Ed. note- Another retro interview originally posted on Icons of Fright during the Living Dead festival promotion. As with the Russell Streiner interview I posted tonight, they’re no longer available on Icons, so this is the place to find them. Charles Craig may not be one of the big names from NIGHT OF THE LIVING DEAD, but he plays an important role in the film, as his radio and TV reports narrate the action and inform the audience. He was kind enough to spend some time discussing his background, and his role in the film.
Phil Fasso: What was your role with Hardman Associates before you came to work on NOTLD?
Charles Craig: I went to Hardman on staff as a writer and an actor. I came to them out of WCKY Cincinatti, my previous radio job, where I had been doing radio and news primarily for many years. My job at Hardman was to create radio commercials for the advertising agencies. So that’s how I happened to be on premises.
PF: How did you get involved with the film?
CC: I was in my office one day, and Karl Hardman came in. I knew there was a film underway, at least I was more or less aware of it. And he came in and filled me in on the concept of the movie, and what was causing all the strange circumstances, premised by the movie. And asked if I, as a newsman, could create what might be simulated news reports of the events going on. That was right down my alley, so I changed the paper in my typewriter and went to work.
PF: So you wrote those parts then.
PF: You play a radio broadcaster in the film, and later you show up on television newscasts. How do you think the use of the news enhances the film?
CC: My hope was that it would add a note of verisimilitude, a believability to the whole concept. That was how I intended to present the news reports as they were coming into the news desk, to give it a sense of immediacy, a sense of, “Hey, this could really be happening.”
PF: Not only did you play a broadcaster, but you also played a ghoul. How did that come about?
I was on location out in Evans City, out in the farmhouse. I went up initially out of curiosity. Of course, the Hardman folks were up there too, so as long as I was there, I was not about to get out of there without getting into makeup. So I did.
PF: Did you prefer playing the broadcaster, or the voiceless ghoul?
The ghouls had very little to offer by way of voices. So I think probably the most important contribution I made was as the newscaster.
PF: Were you surprised by the success of NOTLD?
CC: Well, yes, I was. I had no idea of the audience response to this. As a matter of fact, it was quite some time after it premiered in 1968 that I became aware of crowds were showing up for it. And I thought, “Well, this took me by surprise.” Very, very pleasantly.
PF: You recently contributed to the documentary AUTOPSY OF THE DEAD. How did it feel to take part in that?
CC: That was a nostalgic trip for me, because I did my part of it in the former Hardman studios building, which has been totally remodeled since we were there. But I can visualize the way it was when we were there, on Smithfield Street. It was pleasant to be able to hearken back to those creative days. I think where they filmed me, at one time, we were in what I could characterize as a rehearsal hall. We were doing quite a lot of work in industrial films, live industrial shows. And so we would rehearse music and our dance steps and our choreography and our moves in this rehearsal hall, which is now a series of partitioned offices.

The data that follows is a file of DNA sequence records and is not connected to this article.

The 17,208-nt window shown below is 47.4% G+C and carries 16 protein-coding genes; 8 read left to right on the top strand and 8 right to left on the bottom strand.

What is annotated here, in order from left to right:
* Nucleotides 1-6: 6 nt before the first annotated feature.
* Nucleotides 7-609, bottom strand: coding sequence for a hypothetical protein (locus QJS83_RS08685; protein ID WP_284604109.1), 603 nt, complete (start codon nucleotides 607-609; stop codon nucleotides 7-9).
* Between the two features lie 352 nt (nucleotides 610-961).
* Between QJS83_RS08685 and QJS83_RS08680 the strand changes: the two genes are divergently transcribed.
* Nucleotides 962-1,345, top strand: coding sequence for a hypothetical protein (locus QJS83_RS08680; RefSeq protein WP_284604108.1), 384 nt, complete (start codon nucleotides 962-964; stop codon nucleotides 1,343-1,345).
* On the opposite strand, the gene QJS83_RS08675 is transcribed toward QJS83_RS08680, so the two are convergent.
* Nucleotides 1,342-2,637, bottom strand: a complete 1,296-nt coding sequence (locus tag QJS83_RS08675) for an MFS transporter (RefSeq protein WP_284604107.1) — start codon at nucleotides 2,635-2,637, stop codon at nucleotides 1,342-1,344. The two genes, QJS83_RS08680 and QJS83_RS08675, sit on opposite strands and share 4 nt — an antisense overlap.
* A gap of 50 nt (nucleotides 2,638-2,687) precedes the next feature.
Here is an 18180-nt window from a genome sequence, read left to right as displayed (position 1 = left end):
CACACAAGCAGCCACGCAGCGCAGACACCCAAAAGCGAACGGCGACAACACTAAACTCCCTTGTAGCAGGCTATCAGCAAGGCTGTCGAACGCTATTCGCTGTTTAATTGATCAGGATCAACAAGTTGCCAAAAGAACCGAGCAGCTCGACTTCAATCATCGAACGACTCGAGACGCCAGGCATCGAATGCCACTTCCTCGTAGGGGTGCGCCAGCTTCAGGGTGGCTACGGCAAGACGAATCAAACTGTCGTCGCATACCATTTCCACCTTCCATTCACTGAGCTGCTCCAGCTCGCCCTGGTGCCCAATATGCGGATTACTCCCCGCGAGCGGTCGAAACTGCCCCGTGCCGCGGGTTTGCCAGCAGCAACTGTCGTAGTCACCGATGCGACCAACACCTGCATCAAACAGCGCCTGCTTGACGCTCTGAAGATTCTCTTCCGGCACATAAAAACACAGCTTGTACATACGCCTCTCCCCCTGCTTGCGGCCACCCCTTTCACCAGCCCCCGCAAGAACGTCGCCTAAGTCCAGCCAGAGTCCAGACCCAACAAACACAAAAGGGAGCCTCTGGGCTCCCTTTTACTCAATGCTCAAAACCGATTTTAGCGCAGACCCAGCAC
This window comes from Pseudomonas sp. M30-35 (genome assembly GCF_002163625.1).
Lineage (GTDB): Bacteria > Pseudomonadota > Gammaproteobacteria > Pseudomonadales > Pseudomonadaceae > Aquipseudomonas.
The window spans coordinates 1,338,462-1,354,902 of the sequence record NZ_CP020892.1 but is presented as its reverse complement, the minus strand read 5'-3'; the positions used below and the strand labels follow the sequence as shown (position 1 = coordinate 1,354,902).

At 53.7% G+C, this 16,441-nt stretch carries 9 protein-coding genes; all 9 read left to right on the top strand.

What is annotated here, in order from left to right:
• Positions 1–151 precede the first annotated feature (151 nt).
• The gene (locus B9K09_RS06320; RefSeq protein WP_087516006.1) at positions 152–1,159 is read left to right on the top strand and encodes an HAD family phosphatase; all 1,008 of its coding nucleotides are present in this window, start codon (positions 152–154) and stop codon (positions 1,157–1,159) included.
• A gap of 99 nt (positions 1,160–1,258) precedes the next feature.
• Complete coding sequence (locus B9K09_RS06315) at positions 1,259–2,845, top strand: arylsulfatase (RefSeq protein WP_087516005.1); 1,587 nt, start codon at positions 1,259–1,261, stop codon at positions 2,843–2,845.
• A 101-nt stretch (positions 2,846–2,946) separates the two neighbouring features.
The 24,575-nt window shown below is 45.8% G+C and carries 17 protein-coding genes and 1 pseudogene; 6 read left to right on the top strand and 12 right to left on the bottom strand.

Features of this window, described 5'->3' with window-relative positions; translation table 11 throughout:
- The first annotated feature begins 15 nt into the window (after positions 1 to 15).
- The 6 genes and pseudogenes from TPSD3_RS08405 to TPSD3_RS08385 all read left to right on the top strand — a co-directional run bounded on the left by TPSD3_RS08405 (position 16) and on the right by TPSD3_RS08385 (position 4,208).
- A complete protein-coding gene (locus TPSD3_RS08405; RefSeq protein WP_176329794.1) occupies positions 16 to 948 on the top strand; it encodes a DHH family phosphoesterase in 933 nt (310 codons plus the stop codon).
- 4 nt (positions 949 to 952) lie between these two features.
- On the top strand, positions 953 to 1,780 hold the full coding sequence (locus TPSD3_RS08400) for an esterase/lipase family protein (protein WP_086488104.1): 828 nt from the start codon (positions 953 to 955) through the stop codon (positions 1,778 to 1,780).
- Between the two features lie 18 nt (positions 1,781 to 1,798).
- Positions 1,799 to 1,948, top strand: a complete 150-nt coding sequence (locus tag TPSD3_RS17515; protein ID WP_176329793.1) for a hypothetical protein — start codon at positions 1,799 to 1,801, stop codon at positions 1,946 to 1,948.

PF: You’ve recently hit the convention circuit with others from NOTLD, and you’ll be at the 2nd Annual Living Dead Festival this weekend. What appeals to you about conventions?
CC: Well, I think it’s marvelous! I was not yet on the start of the convention circuit. It became apparent to me by happenstance. A friend of mine from New Jersey, Jim Cironella, let me know about it. And I said, “Yes, I’d love to be part of that,” so I did, starting in the early part of last year. It’s amazing to see the turnout of people who really, seriously enjoy the film, and to become aware of many of the things that viewers are reading into the story; which, as I understand it, was never meant to convey any particular message. I know George Romero has often said, “We didn’t set out to say that at all.” But some people are reading into it some sociological implications. And fine, that’s good. It wasn’t meant to be that way. It wasn’t put there for that purpose, but it turns out that’s probably one of the things that contributes to the life of the movie.
PF: NOTLD has become a cultural phenomenon that has lasted more than 40 years. As you prepare to meet fans at the LDF, what are your reflections on the film now?
CC: As I say tongue-in-cheek, the movie is just like our ghouls; it refuses to die. It will go on, I think because it has definitely become a classic, and the timing of its release and its storyline was happenstance. And happily so, because at that time, in 1968, the public was very much aware of space adventures. The Russian Sputnik had been launched just a short time prior to that, and people were really interested in outer space, and what are these things bringing back to Earth. So you had the premise of what’s causing our ghouls to come back to life.
PF: And your voice will continue to be part of the legacy as the film goes on for many more generations to watch.
CC: Well, thank you . I am very, very fortunate to have been on the scene when the film was getting off the ground, and I just count my lucky stars that I was there to be able to work with this fine group of people. Really not only good folks, but talented folks and they will always be cherished in my memory.